At the Blog
This week, we closed out our symposium on Ezra Rosser’s A Nation Within: Navajo Land and Economic Development.
On Monday, Lauren van Schilfgaarde discussed the importance of tribal consultation, as well as the reasons that modern Tribal governments struggle to reflect the views of their members. As she writes, “The premise of Tribal consultation implies a centralized Tribal unit with which to consult. It presumes a consulting entity that is capable of speaking with one voice on behalf of the government, and in many instances, on behalf of the Tribal people. The ‘Tribe’ of course, is not always capable of this…. While many Tribal peoples may have cultural, linguistic, and even kinship connections, many lack a centralized leader or government with anything equivalent to European assertions of control. Moreover, numerous Tribal groups were forcibly consolidated into missions, forts, and reservations, often enslaved or as prisoners of war with no freedom to leave. Yet, these missions, forts, and reservations have subsequently been recognized as ‘Tribes’…. The extent, then, that a modern, centralized Tribal government can represent the needs of its community depends greatly on the flexibility of the Tribal government to simultaneously navigate its cultural mismatch, its internal Tribal needs, and external pressures.”
And on Wednesday, Dana Powell reflected on the relationship between environmental protection and indigenous sovereignty. As she writes, “The current planetary crisis is, at the same time, a crisis of recognition of the political difference of polities that predate settler states. Environmental justice that centers nationhood and tribal sovereignty makes the terra legible as homelandscapes, even as ecological ruin and loss might appear to define those places; pursuing ‘energy justice’ as an exertion of nationhood within and against the settler state in this sense, as the Navajo Nation has done from at least former Chairman Peter MacDonald onward, does not guarantee a specific, ‘green’ technology so much as it engenders a political theory of ‘collective continuance’ as rightful response to planetary crisis.”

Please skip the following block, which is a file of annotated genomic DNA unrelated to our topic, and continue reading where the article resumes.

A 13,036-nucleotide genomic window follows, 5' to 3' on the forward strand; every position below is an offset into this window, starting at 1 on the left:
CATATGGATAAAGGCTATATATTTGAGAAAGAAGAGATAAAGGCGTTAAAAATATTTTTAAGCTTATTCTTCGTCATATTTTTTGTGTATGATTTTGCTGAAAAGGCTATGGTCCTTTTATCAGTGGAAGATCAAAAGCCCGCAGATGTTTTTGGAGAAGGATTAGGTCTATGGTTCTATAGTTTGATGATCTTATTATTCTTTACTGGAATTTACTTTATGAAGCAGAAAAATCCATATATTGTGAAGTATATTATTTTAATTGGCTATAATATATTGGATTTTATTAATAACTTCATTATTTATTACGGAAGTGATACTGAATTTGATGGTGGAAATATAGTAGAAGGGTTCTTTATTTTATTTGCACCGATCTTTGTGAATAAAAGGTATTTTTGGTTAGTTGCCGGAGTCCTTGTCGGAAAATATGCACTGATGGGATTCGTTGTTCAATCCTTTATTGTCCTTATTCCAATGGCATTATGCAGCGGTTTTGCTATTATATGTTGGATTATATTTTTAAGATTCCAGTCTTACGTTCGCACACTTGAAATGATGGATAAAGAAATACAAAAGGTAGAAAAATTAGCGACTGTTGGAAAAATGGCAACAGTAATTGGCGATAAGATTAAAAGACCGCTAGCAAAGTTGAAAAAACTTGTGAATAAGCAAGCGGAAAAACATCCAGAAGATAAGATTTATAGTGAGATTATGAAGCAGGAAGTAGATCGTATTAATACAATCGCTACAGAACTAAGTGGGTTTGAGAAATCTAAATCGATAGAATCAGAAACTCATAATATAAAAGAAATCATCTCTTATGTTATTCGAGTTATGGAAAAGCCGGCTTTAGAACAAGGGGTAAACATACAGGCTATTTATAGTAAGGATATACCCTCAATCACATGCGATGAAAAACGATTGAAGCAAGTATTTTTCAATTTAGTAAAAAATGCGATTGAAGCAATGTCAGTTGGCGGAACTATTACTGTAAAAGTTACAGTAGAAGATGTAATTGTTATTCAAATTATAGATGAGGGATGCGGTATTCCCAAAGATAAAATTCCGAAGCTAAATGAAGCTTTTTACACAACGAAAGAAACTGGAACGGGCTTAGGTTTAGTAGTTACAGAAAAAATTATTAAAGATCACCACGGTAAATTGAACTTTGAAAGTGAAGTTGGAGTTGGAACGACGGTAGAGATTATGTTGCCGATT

In LPE Land
There is a hot new issue of the JLPE, featuring articles by Margaret Somers, Sarah Klammer, Kate Bedford, Elizabeth Middleton, Steven Gayle, Zoe Adams and David Birchall.
Melinda Cooper has a piece in the Baffler on the rise of the family office and the resurgence of dynastic wealth in America, with perhaps the best title of the year: In This House We Prey.
A CFP for the ages: Money as a Democratic Medium 2.0. The conference is June 15-17, hosted jointly in Cambridge, MA and Hamburg, Germany. Proposals due by Feb. 1.
Over at Death Panel, the brain trust behind our hit fall symposium on Marta Russell reconnect, as Bea and Phil speak with Karen Tani about an under-scrutinized case on the Supreme Court’s docket this term, Health and Hospital Corp v. Talevski.
And if you’re looking for a “sick pape,” Luke Herrine has posted a draft on SSRN that explores the conceptual relationship between antitrust and consumer protection.